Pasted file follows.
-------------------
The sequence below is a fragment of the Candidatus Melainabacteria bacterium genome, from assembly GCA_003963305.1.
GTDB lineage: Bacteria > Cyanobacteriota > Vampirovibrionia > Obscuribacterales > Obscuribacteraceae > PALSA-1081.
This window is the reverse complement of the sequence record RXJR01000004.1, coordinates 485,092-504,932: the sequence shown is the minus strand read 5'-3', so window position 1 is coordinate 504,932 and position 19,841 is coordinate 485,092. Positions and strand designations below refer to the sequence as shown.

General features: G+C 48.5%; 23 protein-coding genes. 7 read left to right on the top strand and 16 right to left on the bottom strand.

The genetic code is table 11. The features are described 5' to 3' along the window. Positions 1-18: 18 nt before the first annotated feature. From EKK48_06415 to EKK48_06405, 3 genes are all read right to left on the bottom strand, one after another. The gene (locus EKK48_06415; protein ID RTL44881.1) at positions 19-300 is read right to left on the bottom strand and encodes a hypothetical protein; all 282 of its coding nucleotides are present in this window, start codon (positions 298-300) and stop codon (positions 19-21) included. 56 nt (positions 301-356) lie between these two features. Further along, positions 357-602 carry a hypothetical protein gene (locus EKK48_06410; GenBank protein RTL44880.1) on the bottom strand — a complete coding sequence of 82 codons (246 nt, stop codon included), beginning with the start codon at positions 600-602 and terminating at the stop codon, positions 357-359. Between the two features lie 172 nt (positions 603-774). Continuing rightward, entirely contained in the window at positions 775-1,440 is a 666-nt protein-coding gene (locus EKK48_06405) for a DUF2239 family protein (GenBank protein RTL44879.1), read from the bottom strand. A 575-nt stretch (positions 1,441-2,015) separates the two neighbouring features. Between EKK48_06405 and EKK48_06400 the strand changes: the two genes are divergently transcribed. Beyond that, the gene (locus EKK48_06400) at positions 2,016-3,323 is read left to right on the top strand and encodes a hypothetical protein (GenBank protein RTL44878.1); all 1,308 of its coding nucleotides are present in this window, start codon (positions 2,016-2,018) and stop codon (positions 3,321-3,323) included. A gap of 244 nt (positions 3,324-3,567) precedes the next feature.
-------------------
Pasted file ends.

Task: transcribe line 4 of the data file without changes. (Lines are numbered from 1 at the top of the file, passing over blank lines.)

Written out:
General features: G+C 48.5%; 23 protein-coding genes. 7 read left to right on the top strand and 16 right to left on the bottom strand.